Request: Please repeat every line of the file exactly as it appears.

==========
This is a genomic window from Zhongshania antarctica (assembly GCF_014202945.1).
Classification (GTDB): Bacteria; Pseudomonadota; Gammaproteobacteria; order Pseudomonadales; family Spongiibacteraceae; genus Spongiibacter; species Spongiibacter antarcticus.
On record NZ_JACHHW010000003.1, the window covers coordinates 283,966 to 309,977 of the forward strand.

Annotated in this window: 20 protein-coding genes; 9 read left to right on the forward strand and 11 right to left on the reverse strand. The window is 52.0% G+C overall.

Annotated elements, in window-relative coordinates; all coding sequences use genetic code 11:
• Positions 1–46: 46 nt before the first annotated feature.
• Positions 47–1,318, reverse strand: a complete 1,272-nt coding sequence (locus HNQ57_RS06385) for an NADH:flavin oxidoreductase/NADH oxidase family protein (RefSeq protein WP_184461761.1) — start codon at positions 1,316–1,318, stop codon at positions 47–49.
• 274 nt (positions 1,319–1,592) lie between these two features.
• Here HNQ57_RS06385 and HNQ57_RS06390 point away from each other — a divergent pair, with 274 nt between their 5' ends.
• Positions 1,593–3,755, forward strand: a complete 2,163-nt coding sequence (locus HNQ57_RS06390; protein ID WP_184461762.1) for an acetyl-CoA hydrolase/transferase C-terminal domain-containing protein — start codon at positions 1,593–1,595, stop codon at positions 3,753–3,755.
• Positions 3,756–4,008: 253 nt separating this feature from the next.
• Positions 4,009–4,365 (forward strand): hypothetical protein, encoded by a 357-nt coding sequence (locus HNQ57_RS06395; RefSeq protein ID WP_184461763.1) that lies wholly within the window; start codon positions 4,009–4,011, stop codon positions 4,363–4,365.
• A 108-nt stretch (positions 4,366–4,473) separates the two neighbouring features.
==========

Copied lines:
This is a genomic window from Zhongshania antarctica (assembly GCF_014202945.1).
Classification (GTDB): Bacteria; Pseudomonadota; Gammaproteobacteria; order Pseudomonadales; family Spongiibacteraceae; genus Spongiibacter; species Spongiibacter antarcticus.
On record NZ_JACHHW010000003.1, the window covers coordinates 283,966 to 309,977 of the forward strand.

Annotated in this window: 20 protein-coding genes; 9 read left to right on the forward strand and 11 right to left on the reverse strand. The window is 52.0% G+C overall.

Annotated elements, in window-relative coordinates; all coding sequences use genetic code 11:
• Positions 1–46: 46 nt before the first annotated feature.
• Positions 47–1,318, reverse strand: a complete 1,272-nt coding sequence (locus HNQ57_RS06385) for an NADH:flavin oxidoreductase/NADH oxidase family protein (RefSeq protein WP_184461761.1) — start codon at positions 1,316–1,318, stop codon at positions 47–49.
• 274 nt (positions 1,319–1,592) lie between these two features.
• Here HNQ57_RS06385 and HNQ57_RS06390 point away from each other — a divergent pair, with 274 nt between their 5' ends.
• Positions 1,593–3,755, forward strand: a complete 2,163-nt coding sequence (locus HNQ57_RS06390; protein ID WP_184461762.1) for an acetyl-CoA hydrolase/transferase C-terminal domain-containing protein — start codon at positions 1,593–1,595, stop codon at positions 3,753–3,755.
• Positions 3,756–4,008: 253 nt separating this feature from the next.
• Positions 4,009–4,365 (forward strand): hypothetical protein, encoded by a 357-nt coding sequence (locus HNQ57_RS06395; RefSeq protein ID WP_184461763.1) that lies wholly within the window; start codon positions 4,009–4,011, stop codon positions 4,363–4,365.
• A 108-nt stretch (positions 4,366–4,473) separates the two neighbouring features.